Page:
My maternal grandmother’s kitchen, unlike many other kitchens, or at least the ones I have seen, is almost completely white. It’s spotless from the outside and lacks even a speck of sugar. She doesn’t want her kitchen to be corrupted, as if it was perfect from the start. She’s a clean lady to the point where her kitchen looks more like a set at a Home Depot or one out of a 1970’s modern movie. The only thing that isn’t white are the inside of the cabinets and drawers, which are all mint green, a reminder that not everything is completely rigid and sterile.
My grandfather Al, made my grandmother keep the inside of the cabinets and drawers the same, as a reminder of how colorful the house used to be, before my mother turned her eyes towards another. Of course, I wasn’t born yet when the house used to have color. But sometimes, when I walk through the beige hallway, I stop to look at the photos of my grandparents, mother, and the rest of my family before the house was painted. There are about 25 photos, all in mahogany wooden frames. It’s the most decorative part of the house. Most of the walls are bare. The ones that aren’t are decorated with either a picture or cubist painting. But the hallway photos differ from the rest.
I must tell you there’s one in particular that stands out; it’s of my grandmother’s kitchen where the cabinets are all a warm brown color, with the walls dressed in flowery wallpaper covering even the ceiling. In the photo, my grandmother are standing with my mother next to the old mint green oven. My grandmother has this peculiar look on her face too, as if the colors hypnotized her and turned her now pruned face into a rosey grin. Perhaps they did. My grandmother never smiles, or at least not around me.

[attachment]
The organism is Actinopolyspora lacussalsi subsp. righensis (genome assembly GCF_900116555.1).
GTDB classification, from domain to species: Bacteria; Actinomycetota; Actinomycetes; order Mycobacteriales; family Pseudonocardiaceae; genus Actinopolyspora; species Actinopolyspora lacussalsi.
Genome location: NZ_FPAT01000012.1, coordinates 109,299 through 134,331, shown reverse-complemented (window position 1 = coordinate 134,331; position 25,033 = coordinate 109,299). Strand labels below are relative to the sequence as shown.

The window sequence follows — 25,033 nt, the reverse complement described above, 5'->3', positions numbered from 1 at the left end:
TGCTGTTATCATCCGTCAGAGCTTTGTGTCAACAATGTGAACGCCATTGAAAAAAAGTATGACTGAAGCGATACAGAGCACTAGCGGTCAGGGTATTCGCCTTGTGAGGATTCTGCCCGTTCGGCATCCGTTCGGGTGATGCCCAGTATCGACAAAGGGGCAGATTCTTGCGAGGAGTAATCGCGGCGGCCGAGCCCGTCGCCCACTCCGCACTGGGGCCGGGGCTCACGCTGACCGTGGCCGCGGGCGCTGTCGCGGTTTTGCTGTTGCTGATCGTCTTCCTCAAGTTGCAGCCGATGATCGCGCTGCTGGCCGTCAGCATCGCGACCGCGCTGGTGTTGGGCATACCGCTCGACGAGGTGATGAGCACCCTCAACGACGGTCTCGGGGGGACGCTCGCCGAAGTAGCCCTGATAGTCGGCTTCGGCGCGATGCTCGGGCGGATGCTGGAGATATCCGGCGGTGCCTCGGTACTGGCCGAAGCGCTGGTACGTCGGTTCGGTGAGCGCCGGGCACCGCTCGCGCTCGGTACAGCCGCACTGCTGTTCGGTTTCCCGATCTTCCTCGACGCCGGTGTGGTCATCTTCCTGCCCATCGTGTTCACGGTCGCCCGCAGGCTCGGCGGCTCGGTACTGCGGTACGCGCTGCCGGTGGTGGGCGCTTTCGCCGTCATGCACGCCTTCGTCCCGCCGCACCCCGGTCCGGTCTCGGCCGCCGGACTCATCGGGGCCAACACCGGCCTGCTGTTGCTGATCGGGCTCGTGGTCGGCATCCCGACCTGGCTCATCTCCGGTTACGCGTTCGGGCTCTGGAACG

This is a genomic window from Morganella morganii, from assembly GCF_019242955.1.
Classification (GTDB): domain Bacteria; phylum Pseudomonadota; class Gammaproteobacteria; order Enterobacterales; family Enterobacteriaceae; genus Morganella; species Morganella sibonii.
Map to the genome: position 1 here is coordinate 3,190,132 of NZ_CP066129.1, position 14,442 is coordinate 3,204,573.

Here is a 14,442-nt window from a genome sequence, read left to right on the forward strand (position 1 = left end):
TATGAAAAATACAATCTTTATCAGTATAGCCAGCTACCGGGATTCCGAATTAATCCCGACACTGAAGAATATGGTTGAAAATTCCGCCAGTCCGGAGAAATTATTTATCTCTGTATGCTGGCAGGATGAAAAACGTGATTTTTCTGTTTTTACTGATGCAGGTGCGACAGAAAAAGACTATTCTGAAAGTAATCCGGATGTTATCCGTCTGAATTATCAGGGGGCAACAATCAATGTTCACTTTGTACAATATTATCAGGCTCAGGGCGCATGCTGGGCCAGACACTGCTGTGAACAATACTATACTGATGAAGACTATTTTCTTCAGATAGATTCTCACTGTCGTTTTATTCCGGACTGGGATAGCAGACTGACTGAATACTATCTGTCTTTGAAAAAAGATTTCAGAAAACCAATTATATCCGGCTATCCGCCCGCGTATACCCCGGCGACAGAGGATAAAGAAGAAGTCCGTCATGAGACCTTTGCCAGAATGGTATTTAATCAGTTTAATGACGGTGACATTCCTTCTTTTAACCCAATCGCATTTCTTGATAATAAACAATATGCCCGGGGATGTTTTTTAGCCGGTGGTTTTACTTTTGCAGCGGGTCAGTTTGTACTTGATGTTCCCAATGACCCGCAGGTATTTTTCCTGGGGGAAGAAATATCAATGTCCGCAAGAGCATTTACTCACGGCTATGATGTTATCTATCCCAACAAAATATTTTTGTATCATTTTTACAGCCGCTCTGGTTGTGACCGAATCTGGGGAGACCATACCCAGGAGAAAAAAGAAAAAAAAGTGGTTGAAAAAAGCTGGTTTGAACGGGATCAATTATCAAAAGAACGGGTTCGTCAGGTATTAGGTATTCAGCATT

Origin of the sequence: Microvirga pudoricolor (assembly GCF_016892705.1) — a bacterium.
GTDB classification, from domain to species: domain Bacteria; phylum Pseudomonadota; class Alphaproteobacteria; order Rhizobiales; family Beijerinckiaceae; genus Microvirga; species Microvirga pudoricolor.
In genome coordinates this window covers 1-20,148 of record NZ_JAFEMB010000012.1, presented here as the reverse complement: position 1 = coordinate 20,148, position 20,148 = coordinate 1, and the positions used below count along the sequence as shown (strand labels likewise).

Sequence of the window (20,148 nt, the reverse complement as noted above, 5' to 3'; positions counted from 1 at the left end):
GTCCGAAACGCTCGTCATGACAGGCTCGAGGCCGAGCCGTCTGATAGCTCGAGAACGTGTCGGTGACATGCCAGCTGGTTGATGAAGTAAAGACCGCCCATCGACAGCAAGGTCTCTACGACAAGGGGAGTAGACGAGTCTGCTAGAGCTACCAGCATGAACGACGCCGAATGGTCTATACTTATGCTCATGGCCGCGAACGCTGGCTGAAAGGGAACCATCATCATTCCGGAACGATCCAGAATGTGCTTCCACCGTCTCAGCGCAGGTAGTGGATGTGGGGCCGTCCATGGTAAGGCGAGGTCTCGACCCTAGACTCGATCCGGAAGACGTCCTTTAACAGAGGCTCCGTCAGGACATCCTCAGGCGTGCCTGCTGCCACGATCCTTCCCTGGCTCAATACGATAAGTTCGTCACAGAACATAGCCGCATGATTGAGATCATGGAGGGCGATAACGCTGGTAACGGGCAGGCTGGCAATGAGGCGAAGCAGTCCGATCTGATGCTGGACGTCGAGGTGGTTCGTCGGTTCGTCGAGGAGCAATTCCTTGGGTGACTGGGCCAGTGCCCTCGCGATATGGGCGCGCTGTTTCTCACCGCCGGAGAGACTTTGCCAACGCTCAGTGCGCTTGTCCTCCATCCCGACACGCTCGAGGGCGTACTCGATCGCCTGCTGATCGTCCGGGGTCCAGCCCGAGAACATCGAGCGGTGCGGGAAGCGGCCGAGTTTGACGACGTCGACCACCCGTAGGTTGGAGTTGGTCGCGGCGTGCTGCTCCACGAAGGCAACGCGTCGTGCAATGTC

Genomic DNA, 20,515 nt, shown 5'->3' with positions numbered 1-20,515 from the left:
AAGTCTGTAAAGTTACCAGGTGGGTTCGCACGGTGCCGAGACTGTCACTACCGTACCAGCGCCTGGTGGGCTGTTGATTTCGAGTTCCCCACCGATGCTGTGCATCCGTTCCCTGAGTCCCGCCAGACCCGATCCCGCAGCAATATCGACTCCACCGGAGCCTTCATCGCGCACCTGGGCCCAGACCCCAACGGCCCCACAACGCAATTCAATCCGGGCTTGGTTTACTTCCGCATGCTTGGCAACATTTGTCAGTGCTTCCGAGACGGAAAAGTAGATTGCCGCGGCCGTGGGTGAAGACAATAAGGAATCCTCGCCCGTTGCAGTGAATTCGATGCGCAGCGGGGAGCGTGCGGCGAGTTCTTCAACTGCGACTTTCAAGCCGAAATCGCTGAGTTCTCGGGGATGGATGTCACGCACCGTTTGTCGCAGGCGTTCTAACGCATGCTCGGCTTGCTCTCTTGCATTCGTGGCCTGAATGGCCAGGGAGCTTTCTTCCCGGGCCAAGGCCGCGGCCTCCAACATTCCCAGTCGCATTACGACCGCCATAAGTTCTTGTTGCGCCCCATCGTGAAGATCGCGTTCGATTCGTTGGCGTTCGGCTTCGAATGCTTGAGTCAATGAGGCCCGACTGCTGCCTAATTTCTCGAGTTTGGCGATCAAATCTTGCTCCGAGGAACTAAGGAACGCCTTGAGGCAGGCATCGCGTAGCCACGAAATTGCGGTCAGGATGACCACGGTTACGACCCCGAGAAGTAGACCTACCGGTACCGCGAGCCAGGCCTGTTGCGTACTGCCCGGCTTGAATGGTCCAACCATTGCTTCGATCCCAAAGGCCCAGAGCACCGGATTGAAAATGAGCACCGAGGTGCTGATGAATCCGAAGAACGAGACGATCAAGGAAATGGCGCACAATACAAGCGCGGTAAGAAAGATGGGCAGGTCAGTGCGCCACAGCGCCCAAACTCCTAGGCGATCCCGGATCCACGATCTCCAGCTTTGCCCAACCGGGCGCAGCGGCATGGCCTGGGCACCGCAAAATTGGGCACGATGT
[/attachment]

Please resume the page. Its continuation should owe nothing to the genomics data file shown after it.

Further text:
Sometimes, I wonder what happened for my grandmother to dismantle all the life from the house and what happened that made my grandfather Al agree so easily to such a drastic change in scenery. All 25 hallway photos are labeled after all, with a date in black sharpie on each bottom right corner. But the dates all stop in 2000, as if to suggest a sudden death with my birth. Perhaps it was my color that took away all the life in the house, as if to shun me out in envy for my mother’s attention.